1 Answer | Add Yours
The most significant white woman portrayed in Joseph Conrad's Heart of Darkness would be Kurtz's fiancee (his "intended"). When Marlow sees her almost a year after Kurtz's death, she is still mourning as if he had died yesterday or even that day: her sorrow has not abated at all. However, she is a part of the "civilized" world and knows nothing about what Kurtz had become while in the jungles of the Congo.
She asks Marlow questions, and he works hard to say what she wants or even needs to hear—without revealing the ugly truth, though it might be safe to infer that this woman so idolized Kurtz that she might never have believed anything but the highest praise of him.
"You knew him well," she murmured...
"Intimacy grows quickly out there," I said. "I knew him as well as it is possible for one man to know another."
"And you admired him," she said. "It was impossible to know him and not to admire him. Was it?"
Marlow treads carefully as he speaks to her. Her admiration and devotion to Kurtz is obvious. She mistakes Marlow for Kurtz's friend, and turns almost with desperation to Marlow to tell him of her worthiness of the man she believed she knew better than anyone else. She pours out her pain to Marlow for she has no one else to tell: no one who knew Kurtz. She is sure that everyone admired him.
He drew men towards him by what was best in them.
Ironically, without knowing how truly she speaks, Kurtz's fiancee notes:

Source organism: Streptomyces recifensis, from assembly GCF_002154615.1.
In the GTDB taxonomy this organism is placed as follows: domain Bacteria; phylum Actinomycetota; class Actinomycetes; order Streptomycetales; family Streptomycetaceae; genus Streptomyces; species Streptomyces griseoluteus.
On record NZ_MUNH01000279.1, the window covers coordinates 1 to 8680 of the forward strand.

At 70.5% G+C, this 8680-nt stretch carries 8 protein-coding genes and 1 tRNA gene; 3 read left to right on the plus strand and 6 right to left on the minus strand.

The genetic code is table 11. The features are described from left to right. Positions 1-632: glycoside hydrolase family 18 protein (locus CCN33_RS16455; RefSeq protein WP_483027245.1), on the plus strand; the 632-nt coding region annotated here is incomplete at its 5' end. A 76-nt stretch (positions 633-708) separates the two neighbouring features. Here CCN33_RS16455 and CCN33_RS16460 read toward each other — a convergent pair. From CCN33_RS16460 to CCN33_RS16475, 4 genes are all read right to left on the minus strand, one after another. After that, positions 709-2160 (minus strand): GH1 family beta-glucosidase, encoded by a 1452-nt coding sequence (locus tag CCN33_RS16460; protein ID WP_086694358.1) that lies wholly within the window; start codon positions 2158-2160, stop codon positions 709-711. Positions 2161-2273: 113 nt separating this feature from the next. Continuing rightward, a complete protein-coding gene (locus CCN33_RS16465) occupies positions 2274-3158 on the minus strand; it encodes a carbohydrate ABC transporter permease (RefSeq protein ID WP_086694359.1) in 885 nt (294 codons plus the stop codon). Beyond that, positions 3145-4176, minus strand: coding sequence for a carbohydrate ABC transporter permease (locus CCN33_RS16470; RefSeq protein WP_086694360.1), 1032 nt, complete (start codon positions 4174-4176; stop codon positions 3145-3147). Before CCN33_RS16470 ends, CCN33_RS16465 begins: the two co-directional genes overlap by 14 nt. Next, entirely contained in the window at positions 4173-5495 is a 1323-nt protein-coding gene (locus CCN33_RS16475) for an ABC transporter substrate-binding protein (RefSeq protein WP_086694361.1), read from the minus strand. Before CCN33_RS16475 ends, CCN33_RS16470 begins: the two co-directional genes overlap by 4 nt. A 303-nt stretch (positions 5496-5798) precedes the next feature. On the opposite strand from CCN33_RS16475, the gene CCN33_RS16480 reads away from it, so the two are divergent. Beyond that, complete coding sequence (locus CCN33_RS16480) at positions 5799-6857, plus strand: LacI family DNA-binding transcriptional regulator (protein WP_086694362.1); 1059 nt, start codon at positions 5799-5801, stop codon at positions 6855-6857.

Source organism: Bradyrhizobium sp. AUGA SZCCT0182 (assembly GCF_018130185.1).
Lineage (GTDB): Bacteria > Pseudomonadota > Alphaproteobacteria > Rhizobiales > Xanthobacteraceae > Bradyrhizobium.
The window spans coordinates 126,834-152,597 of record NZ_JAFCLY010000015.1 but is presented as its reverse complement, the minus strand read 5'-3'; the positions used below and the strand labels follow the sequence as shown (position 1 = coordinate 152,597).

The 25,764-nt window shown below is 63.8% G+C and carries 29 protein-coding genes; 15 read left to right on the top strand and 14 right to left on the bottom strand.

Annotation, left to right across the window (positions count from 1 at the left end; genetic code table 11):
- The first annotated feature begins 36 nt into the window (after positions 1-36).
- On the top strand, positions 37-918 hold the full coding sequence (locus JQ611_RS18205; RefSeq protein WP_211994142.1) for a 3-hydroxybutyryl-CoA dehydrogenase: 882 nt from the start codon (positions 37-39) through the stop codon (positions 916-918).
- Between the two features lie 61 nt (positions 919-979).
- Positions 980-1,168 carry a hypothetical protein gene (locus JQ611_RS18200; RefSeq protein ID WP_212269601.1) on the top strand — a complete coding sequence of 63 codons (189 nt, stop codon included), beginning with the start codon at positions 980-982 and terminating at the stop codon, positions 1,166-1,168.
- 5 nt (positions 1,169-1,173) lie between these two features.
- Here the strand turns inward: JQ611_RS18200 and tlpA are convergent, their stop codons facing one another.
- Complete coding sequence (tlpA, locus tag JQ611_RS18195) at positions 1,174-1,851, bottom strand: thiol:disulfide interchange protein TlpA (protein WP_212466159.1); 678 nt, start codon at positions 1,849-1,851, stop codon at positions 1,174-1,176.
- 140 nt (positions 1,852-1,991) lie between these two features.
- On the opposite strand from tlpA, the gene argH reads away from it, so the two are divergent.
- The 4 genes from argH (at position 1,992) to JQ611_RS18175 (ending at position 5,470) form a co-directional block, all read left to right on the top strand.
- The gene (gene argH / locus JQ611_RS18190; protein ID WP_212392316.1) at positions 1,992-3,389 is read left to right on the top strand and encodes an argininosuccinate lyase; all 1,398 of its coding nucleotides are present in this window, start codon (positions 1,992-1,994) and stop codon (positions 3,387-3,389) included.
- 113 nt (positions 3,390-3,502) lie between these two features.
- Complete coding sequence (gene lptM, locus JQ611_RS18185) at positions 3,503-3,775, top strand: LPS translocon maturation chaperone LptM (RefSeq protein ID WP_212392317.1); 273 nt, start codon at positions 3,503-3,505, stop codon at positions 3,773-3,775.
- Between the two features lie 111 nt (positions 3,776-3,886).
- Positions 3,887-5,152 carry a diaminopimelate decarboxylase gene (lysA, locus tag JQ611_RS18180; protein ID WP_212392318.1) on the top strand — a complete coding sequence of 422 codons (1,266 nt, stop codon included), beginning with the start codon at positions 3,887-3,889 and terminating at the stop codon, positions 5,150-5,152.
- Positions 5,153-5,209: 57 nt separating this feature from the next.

He died as he lived.
Marlow begins to get angry inside, and his rebuttal reflects what he knows of Kurtz that she will never—must never—know:
"His end," I said, with dull anger stirring in me, "was in every way worthy of his life."
Kurtz's fiancee needs some kind of ease for the loss of the love of this man she knew, seemingly not at all—or at least not as he had become in the Congo—so Marlow lies in an effort to give her some peace:
"The last word he pronounced was—your name."
She is greatly comforted, though Marlow expects to be struck down by heaven for such a blatant lie, especially when Kurtz's last words were nothing so dear as his intended's name—they were actually, "The horror! The horror!" It seems there was no place in his mind for Kurtz to remember her at the end for it would seem he had lost even himself.
This woman has no true knowledge of what Kurtz had become. In a sense, she is symbolic of Europe. The women with their lovely fans and pianos that created music of such beauty, were also immersed in the oblivion that surrounded the circumstances of retrieving ivory so that it could be turned into a "cool" profit, while being cherished and enjoyed.
For Marlow, even recalling his horror, he could find no way to share the truth with the grieving woman. She would go on in ignorance, just as Europe did—until word of the atrocities in the Congo began to spread. Until then, the fiancee represents society's peace and complacency—found only in ignorance.
We’ve answered 319,208 questions. We can answer yours, too.Ask a question